Autism speaks. Let’s listen.



First I would like say thanks for all the allergy well wishes!  Thanks to my new over-the-counter friend, Zyr*tec, I am feeling MUCHO better.  It took about 4 days after starting the medicine, but it really did the trick.  My eye finally stopped crying and now I am just dealing with the aftermath of that…skin that is dry and patchy and trying to regenerate!  Ha!

On a more serious note…

Today, April 2nd, is the very first World Autism Awareness Day.  April is Autism Awareness Month. 

“Autism is a complex brain disorder that inhibits a person’s ability to communicate and develop social relationships, and is often accompanied by extreme behavioral challenges. Autism spectrum disorders are diagnosed in one in 150 children in the United States, affecting four times as many boys as girls. The diagnosis of autism has increased tenfold in the last decade. The Centers for Disease Control and Prevention have called autism a national public health crisis whose cause and cure remain unknown.”  ~Autism Speaks

Eight years ago, almost to the day, my son, Jacob was diagnosed with Asperger’s Syndrome, a high functioning form of autism.  Though it was a shock at the time, we know we are incredibly blessed to have this gifted child as our son.  I see his giftedness.  But many don’t.  This is why I feel spreading awareness about autism is so important. 

Autism is a hidden disability.  Because children with autism look like everyone else, they are often mistaken by “well-meaning onlookers”, who have perfect children, as a disciplinary issue that could easily be solved by a good solid butt-whoopin’.  Oh, that it could be that simple.

Chances are, you have encountered someone with autism. 

Next time you see a kid having a meltdown at your local Super Wal*Mart, think twice before you pass judgment on that kid and his mom.  Think twice before you offer free advice to her about her parenting skills.  Perhaps instead you can be understanding.  Be aware of the possibility that there is something more going on.  Maybe the crying baby on the next aisle has assaulted his sensitive ears to the point where he is screaming and falling down boneless on the floor.  What is just background noise to you may very well be causing physical pain to an autistic child and without the ability to verbally express what is upsetting him, he reacts the only way he can.  It’s probably not because his mom won’t let him get the Cap’n Crunch he likes for breakfast.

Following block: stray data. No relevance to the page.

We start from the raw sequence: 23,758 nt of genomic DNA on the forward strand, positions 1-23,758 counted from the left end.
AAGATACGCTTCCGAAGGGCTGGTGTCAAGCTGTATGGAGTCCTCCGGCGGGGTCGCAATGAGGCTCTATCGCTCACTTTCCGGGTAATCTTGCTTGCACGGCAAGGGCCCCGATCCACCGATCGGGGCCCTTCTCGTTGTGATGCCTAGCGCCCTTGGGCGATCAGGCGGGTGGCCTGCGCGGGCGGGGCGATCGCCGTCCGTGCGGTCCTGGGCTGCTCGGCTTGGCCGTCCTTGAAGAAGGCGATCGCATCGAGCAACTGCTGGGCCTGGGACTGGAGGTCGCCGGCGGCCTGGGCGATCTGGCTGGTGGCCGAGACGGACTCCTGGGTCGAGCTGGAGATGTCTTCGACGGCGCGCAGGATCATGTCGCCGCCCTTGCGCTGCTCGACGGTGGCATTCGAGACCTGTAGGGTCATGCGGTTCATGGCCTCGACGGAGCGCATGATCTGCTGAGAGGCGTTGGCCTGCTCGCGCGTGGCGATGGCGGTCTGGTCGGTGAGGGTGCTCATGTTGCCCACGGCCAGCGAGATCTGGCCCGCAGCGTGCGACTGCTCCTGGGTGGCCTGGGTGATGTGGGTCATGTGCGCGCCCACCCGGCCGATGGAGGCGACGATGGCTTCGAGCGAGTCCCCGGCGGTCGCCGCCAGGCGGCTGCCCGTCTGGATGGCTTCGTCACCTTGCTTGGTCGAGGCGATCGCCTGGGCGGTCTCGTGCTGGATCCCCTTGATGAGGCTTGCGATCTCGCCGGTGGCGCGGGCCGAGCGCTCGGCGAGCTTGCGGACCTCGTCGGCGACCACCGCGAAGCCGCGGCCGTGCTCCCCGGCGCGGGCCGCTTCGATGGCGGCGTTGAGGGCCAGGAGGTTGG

The social cues that you and I naturally pick up on are foreign concepts that have to be taught to those with autism.  Something so natural as responding when someone speaks to you, for example.  Or turn taking in a conversation.  He may have no friends.  He may react wildly when he loses a game of checkers.  He may never be invited to birthday parties.  He may scream and tear up a test he made a mistake on.  Or he may not speak at all. 

He may learn to tie his shoes and ride a bike.  He may one day say, “I love you, Mom.”  Maybe one day he’ll let you see into his world.

Or he may be the first chair trumpet.  He may be the math whiz.  He may have 500 Pokemon cards or be able to name every brand of vacuum cleaner ever produced.  He may be a black belt in Tae Kwon Do.  He may have composed famous symphonies.  He may have been a famous physicist or a famous author.  You just never know. 

Don’t underestimate persons with autism, try to understand. 

“Autism is about having a pure heart and being very sensitive… It is about finding a way to survive in an overwhelming, confusing world… It is about developing differently, in a different pace and with different leaps.